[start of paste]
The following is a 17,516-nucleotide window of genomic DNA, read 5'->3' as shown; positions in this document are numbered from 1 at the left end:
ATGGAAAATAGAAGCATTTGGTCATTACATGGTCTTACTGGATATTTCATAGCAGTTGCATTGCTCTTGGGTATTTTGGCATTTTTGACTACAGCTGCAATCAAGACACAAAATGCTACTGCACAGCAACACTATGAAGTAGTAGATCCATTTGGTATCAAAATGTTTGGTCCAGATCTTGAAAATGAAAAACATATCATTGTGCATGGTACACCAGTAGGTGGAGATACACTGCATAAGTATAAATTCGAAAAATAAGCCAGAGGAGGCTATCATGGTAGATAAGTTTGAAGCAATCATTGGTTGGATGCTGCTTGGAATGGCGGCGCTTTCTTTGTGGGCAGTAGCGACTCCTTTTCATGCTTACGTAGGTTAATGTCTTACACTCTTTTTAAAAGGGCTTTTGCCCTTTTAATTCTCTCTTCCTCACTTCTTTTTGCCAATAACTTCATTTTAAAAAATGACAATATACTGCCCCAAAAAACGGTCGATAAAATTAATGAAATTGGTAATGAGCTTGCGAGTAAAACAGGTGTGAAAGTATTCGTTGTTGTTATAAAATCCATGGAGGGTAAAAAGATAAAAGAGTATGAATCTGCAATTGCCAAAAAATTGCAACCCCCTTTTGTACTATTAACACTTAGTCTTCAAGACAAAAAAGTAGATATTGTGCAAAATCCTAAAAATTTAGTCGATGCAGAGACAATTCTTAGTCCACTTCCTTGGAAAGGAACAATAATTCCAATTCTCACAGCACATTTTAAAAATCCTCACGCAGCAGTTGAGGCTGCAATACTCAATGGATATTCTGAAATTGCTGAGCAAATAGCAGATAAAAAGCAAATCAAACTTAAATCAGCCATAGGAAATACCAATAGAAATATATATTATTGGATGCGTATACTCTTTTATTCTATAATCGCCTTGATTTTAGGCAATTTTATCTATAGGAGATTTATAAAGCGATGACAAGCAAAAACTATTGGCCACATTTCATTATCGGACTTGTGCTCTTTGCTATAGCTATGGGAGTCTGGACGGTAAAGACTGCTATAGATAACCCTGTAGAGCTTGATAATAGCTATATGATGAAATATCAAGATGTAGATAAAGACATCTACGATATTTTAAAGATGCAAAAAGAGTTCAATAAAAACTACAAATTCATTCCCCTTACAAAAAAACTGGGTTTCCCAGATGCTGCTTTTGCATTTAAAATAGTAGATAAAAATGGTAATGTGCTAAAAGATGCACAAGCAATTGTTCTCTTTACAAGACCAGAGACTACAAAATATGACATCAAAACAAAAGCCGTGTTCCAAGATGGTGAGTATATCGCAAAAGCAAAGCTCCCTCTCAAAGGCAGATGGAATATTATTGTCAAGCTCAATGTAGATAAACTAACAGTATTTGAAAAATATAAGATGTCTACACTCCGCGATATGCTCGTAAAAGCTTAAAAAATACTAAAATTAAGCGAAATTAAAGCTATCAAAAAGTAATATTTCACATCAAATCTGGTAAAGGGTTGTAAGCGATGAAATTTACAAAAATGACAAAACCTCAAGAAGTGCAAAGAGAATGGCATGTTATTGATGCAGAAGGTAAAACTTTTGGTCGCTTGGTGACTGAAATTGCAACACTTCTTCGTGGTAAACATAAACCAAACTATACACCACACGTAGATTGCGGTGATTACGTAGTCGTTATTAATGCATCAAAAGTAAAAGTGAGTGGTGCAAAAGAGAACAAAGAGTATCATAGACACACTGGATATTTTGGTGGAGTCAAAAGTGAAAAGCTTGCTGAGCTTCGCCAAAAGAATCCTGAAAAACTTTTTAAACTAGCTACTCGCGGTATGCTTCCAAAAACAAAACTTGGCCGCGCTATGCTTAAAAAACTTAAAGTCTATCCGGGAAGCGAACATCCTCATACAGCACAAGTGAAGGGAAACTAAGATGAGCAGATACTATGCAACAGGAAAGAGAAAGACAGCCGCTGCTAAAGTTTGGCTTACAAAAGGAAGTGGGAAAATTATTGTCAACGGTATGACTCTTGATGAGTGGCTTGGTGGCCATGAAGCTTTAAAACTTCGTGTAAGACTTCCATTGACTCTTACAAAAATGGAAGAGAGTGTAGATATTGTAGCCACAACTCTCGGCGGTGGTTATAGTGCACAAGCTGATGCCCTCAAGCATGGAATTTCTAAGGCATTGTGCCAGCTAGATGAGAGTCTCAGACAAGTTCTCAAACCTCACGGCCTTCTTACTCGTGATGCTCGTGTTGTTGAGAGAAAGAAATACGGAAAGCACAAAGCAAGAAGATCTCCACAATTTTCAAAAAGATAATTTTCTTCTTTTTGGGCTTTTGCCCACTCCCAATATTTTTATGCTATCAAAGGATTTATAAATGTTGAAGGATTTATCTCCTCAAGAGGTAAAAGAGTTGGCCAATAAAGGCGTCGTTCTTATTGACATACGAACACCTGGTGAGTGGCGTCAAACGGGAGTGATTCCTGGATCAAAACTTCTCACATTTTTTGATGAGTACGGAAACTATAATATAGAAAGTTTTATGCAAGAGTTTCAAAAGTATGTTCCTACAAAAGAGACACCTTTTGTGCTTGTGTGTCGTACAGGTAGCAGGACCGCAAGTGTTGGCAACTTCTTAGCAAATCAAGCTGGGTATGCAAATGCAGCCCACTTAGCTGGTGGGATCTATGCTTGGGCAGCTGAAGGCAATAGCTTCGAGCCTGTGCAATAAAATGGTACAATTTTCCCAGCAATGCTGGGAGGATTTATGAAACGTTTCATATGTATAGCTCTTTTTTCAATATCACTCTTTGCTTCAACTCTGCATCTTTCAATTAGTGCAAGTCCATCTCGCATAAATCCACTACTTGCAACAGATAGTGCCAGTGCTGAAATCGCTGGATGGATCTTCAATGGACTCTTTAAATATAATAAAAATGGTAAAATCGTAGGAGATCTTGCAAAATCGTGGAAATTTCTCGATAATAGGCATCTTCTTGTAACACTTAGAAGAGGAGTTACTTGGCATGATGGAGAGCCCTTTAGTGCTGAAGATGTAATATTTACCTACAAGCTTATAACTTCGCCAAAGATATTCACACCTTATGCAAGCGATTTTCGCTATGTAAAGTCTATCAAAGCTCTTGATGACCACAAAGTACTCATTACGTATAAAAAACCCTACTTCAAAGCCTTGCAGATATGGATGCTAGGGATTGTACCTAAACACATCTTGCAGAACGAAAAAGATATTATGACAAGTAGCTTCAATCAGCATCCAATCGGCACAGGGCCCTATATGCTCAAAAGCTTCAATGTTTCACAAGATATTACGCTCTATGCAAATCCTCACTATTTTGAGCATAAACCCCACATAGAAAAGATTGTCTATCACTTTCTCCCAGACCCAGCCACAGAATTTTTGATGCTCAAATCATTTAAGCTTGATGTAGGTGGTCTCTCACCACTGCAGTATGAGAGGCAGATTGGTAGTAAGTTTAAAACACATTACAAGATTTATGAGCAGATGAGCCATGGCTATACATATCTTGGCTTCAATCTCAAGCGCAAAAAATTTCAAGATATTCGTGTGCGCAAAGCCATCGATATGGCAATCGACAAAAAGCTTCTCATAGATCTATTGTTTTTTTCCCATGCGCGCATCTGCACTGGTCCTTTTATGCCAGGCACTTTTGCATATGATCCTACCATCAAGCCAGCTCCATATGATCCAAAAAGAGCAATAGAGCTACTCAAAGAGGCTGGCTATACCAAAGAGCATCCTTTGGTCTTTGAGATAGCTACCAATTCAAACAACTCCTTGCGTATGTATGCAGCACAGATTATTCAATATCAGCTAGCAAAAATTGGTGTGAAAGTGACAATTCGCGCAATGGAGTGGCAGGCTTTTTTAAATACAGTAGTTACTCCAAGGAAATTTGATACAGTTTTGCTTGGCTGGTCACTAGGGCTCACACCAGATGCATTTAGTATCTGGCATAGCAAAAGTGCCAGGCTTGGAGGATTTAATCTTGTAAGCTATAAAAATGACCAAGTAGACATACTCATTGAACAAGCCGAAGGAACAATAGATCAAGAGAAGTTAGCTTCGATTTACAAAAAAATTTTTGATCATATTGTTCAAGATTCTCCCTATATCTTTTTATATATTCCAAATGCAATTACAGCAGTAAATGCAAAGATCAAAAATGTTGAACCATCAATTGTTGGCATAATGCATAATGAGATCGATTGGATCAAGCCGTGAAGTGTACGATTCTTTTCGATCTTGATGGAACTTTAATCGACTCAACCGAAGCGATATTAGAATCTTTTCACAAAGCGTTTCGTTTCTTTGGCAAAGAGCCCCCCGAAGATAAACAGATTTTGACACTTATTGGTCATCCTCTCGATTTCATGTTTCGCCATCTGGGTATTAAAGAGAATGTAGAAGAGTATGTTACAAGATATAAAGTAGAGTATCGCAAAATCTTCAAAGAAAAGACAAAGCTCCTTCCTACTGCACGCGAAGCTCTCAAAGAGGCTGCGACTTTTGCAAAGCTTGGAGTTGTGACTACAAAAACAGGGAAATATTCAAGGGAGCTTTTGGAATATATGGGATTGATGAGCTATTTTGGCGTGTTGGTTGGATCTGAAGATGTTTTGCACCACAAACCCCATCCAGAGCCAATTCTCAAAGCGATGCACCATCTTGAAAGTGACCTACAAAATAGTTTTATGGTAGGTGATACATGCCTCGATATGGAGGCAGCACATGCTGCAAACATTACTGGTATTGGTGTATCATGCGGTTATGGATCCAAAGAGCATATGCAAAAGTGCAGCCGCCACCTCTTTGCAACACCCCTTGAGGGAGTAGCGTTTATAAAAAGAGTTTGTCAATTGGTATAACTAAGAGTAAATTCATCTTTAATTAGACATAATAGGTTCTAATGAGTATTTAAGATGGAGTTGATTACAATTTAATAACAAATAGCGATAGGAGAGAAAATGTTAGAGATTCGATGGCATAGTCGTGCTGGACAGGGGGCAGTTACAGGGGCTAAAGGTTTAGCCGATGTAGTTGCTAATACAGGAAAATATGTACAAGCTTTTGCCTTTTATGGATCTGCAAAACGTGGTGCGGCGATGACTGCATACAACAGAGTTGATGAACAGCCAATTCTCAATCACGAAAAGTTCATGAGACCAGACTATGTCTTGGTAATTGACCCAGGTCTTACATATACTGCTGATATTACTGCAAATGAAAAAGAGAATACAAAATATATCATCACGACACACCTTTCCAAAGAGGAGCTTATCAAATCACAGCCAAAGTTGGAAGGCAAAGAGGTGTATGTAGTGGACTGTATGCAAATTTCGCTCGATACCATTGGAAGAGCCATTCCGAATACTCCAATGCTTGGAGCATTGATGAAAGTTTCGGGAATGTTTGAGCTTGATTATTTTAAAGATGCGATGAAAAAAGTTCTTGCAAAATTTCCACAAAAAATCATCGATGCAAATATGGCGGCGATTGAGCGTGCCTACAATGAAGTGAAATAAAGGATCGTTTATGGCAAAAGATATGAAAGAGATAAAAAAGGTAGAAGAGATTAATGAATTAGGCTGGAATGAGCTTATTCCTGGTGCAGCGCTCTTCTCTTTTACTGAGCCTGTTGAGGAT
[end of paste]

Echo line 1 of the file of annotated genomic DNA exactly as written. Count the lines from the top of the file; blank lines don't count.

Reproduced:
The following is a 17,516-nucleotide window of genomic DNA, read 5'->3' as shown; positions in this document are numbered from 1 at the left end: